October 2, 2012

NYC’s Top Pediatricians & Pediatric Specialists


An Annual Guide To Help You Find The Best Doctors For Your Kids

By Jill Feigelman


For obvious reasons, parents want to find a pediatrician with whom they have a great relationship. You want to always feel comfortable talking to your doctor, whether you’re calling about a sudden fever or just a regular check-up. To help in your search for finding one who is right for you, we’ve once again teamed up with consumer health research firm Castle Connolly to come up with our sixth annual guide to the top pediatricians and pediatric specialists in Manhattan.
And to give you a better sense of what drives them, we’ve asked nine of these 162 doctors to share more about their lives and passions. We hope that these stories will both serve as a practical resource for your growing family and encourage an appreciation for the medical heroes who all agree that the best part about their jobs are the children—our children.

Interviews have been edited for clarity.

The Ache Breaker
Dr. Sarla Inamdar
Metropolitan Hospital Center, Chief Of Pediatrics
Pediatric Rheumatologist

Dr. Inamdar is constantly challenged in her work as a pediatric rheumatologist to find the underlying source behind the aches and pains in children’s joints. She initially went into this field because she was surprised by the lack of rheumatologists available to children with illnesses like chronic arthritis, lupus, and other musculoskeletal disorders. Spending most of her career in East Harlem, she focuses on providing the best patient-centered comprehensive care to children with these types of disorders.

What do you consider to be the highlight of your career?
Caring for children with chronic illnesses is what makes our work so satisfying and rewarding. It’s such a joy to see these children leading active lives and growing into mature, goal-oriented young adults. I’ve been fortunate to see patients of mine who go on to graduate high school, attend college, and pursue careers in education, nursing, journalism, and other fields.

What about the challenges of your work?
There are, of course, challenges to face when patients’ illnesses are progressive. But newer treatments, as well as the resilience and determination of children to get better, are reasons to offer the best care to children and their families.

What do you love most about your job and what inspires you?
Aches and pains especially in bones and joints don’t always indicate rheumatologic disorders, so I’m clinically and academically challenged to find an answer for a child’s problem. The problem-solving aspect of our profession is what makes our work so interesting and inspires us to keep in touch with the advances in this field.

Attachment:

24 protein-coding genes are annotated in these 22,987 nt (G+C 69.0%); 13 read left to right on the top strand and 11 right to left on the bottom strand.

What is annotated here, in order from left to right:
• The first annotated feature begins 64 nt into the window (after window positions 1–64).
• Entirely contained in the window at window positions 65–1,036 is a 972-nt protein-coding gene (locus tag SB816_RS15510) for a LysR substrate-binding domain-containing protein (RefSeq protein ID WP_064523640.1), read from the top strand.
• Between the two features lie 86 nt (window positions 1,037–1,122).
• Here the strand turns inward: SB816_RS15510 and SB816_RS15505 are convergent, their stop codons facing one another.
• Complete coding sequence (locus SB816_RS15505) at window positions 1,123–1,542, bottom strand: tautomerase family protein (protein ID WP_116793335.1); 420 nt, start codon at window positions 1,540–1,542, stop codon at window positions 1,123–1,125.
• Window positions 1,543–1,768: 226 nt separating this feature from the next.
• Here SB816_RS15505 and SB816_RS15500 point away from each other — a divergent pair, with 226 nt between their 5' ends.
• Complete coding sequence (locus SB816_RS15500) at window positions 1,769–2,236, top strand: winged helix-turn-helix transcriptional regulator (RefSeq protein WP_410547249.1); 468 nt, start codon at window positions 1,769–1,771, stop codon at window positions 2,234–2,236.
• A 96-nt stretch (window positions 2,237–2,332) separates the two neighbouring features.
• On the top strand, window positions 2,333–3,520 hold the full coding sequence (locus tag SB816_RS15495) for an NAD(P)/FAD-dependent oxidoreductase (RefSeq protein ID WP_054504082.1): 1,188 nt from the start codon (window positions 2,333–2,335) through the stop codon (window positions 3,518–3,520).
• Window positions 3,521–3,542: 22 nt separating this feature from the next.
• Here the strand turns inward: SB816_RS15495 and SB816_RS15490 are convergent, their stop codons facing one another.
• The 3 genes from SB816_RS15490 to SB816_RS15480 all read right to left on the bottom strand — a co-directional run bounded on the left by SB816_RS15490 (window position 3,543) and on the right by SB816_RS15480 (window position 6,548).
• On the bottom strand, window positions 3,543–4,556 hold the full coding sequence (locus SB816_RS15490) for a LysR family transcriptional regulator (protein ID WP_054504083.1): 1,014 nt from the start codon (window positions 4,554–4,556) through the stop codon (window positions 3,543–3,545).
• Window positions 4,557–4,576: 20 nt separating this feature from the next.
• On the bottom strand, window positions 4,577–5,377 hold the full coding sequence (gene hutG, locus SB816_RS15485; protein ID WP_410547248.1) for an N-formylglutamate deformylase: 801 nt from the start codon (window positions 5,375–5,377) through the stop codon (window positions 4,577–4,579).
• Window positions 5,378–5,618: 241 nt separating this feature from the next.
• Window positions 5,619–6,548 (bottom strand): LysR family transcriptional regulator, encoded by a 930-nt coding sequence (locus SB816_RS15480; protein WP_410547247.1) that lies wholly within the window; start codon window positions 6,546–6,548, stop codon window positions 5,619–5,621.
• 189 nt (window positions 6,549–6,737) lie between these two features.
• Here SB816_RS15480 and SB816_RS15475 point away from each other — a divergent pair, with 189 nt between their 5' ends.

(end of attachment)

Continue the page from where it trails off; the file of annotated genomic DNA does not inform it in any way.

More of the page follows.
For more information, visit nyc.gov/html/hhc/mhc

The Super Sleuth
Dr. Thomas J.A. Lehman
Hospital For Special Surgery, Chief Of Pediatric Rheumatology
(Also NewYork-Presbyterian/Weill Cornell Medical Center) 
Pediatric Rheumatology

Dr. Lehman is a bit of a detective. He takes pride in discovering something another doctor might have overlooked in order to find the cause behind a child’s ailment. Early in his career, patients would come to him when they had no one else to turn to. Now, he takes pride in seeing former patients grow into successful young adults.

What do you do and why do you love your field?
Early on in my training, I learned that pediatric rheumatologists take care of children with complex chronic problems that don’t belong to any other specialty—dealing with every organ system from the brain to the toes. And so, in my generation, we were trained to be both the “consult of last resort” and the specialists in “obscurology.” I find great joy in doing a careful and thorough examination and in recognizing a disease that others have not. Unlike many diseases that can be “proven” by a diagnostic test, proper diagnosis and care in pediatric rheumatology is dependent on experience and pattern recognition; you can’t simply read the book. Of course, there’s also great joy in taking care of children over a long period of time and watching them grow into successful young adults.

What do you consider to be the highlight of your career?
I’m inspired by the continued and steady progress in the care of children with rheumatic diseases. When I first started practicing in the 1970s, we made children’s lives better, but there was no sense that we could cure anyone—we spent much time in the rehabilitation center filled with patients in wheelchairs. Now, while we still can’t really use the word “cure” yet, we can bring the disease entirely under control for many of the children who were disabled in the past. The greatest joy in my work is that you could meet most of my patients today and not even realize from their appearance or lifestyle that they had a chronic illness. In fact, patients report that the medicine, which has finally become available after much testing, can make them feel like they don’t even have the disease anymore.

For more information, visit hss.edu